The Jon

Buying Stuff in Japan With Cash

Wow, look at all that money I have! It’s a little more than $2000 USD, and I was using it to buy my new laptop and take Yukari out for dinner! But anyways, you may have heard how Japan is a cash based society… and that is true. Well, click Read More to hear more about it and my new computer. Or if you just want to see some pictures, check out buying a computer in Akihabara and going out with Yukari’s friend!Even though there are credit cards and checking accounts in Japan, for the most part Japan is still a cashed based society. What this means is that most people carry around $400 USD or more with them at any given time. You may be thinking that mugging may be a big problem in Japan, but for the most part the crime rate is low. I hear more incidents of theives trying to steal ATM machines (and they are successful a few times…) than mugging people on the street. This may be for a few reasons:

– Guns are illegal in Japan – ATMs have hundreds of thousands of dollars in them – Japan is regarded as having one of the lowest crime rates in the world

Guns Are Illegal in JapanYes, that is right. If you are in possession of a gun without the permit (which is not normally given) you will be arrested. Of course guns still exist, but are VERY rare. I can’t recall hearing anything in the news in the past 3 years about a gun related incident.

ATMs Have Lots of MoneyAs a cashed based society, people need to be able to withdraw large amounts of money from an ATM at any given moment. When I bought my laptop, I took out over $2,000 USD at once to pay for it. I think my daily limit is around $5,000 or $10,000 from the ATM. So the ATM must have that much money inside, and be able to continue operating after $10,000 is taken out. Since they have so much money in it, the criminals aim to steal this. They usually are dumb and get caught easily though. To help prevent this crime, most banks close the ATMs at night time and before holidays. This is changing slightly now, but you still need to make sure you have enough cash on you before the weekend starts. Otherwise you end up paying extra fees at the ATMs that are open.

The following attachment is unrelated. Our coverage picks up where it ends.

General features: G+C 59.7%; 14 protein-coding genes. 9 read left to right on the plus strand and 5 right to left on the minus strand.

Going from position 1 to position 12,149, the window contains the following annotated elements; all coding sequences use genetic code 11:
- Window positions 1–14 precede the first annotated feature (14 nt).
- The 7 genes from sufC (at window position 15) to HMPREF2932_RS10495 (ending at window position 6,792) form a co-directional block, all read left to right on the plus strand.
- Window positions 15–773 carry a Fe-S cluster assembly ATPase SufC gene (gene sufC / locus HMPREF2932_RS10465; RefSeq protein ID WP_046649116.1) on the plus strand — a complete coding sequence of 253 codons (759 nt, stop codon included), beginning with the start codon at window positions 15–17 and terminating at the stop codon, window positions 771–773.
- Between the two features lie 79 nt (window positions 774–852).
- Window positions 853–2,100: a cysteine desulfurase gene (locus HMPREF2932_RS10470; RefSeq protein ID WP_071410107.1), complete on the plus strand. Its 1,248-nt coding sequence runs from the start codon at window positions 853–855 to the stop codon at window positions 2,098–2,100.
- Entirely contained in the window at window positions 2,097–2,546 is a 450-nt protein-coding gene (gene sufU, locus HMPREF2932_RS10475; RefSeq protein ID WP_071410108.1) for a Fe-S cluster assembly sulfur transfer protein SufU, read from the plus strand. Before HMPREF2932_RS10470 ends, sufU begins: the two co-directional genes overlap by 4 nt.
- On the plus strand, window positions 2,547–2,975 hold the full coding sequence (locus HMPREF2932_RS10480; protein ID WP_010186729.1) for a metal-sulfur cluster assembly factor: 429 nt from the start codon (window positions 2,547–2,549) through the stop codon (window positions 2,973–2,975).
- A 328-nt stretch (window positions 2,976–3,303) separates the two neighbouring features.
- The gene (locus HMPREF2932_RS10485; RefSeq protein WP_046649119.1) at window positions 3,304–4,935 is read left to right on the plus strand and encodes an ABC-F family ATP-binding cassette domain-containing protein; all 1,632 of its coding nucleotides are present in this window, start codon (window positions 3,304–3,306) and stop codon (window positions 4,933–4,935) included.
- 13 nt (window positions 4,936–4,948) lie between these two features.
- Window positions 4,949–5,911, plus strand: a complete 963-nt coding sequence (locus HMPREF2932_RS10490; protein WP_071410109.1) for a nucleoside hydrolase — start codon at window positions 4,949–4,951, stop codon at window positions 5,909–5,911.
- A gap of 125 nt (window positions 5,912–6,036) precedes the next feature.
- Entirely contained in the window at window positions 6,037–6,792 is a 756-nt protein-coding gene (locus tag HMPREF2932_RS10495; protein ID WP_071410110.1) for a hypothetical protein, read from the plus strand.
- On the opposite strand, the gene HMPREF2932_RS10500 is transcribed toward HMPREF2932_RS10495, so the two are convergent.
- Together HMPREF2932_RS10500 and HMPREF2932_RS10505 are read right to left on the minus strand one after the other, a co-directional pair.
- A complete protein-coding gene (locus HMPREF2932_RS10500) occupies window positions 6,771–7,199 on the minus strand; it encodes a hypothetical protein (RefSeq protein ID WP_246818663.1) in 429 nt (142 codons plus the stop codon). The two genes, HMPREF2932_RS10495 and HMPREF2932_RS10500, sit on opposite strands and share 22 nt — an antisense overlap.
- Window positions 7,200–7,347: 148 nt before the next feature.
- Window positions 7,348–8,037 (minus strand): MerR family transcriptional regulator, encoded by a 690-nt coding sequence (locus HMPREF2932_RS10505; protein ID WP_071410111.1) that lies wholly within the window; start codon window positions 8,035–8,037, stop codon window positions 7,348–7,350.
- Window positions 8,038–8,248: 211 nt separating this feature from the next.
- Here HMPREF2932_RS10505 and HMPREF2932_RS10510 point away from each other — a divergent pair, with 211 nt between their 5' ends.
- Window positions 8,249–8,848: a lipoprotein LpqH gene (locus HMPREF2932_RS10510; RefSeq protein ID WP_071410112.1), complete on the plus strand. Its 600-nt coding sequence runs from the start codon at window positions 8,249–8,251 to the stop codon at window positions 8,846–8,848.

Japan Has a Low Crime RateWe’ve all heard this for sure. So, I will just say this: While it does have a low crime rate, I wouldn’t reccommend for women to walk around at night in alleys or places with low lighting. Walking around in Tokyo’s busy areas are safer I think. But it is MUCH MUCH safer than walking around any major city in America at night. For some detailed stats, take a look at Google Answers.

Well, enough about that. Time to talk about new computer! It’s a Panasonic Let’s Note CF-Y5. Here’s a nice link with some pictures: Let’s Note CF-Y5. Here are the specs: Intel Core Duo 1.5GHz (yes, a dual core laptop!), 1GB of RAM, 60GB HD, DVD-+R(W)/RAM Drive, 14.1 inch Wide Screen SXGA+ Monitor (1400x1050 resolution), built in LAN and WAN, weighs around 1.49kg and the battery can last around 9 hours. 5 to 6 hours with the WAN on and listening to music.

And now, how I got it.Thanks to kakaku.com, I was able to find the cheapest store in Akihabara and bought the computer with a 1GB memory update. Later, I went to a computer store in Akihabara to buy a carrying case and saw my new computer. The price was $600 more for the computer. And the RAM was $100 more than I paid. So, I was quite pleased with the deal!

The computer is now running Gentoo Linux on it, with a Dual Boot for windows. Don’t really use Windows much though, but have it around “just in case.” Well.. this is getting long, so I will end it here. Hope you enjoyed hearing about Japan and my computer :P

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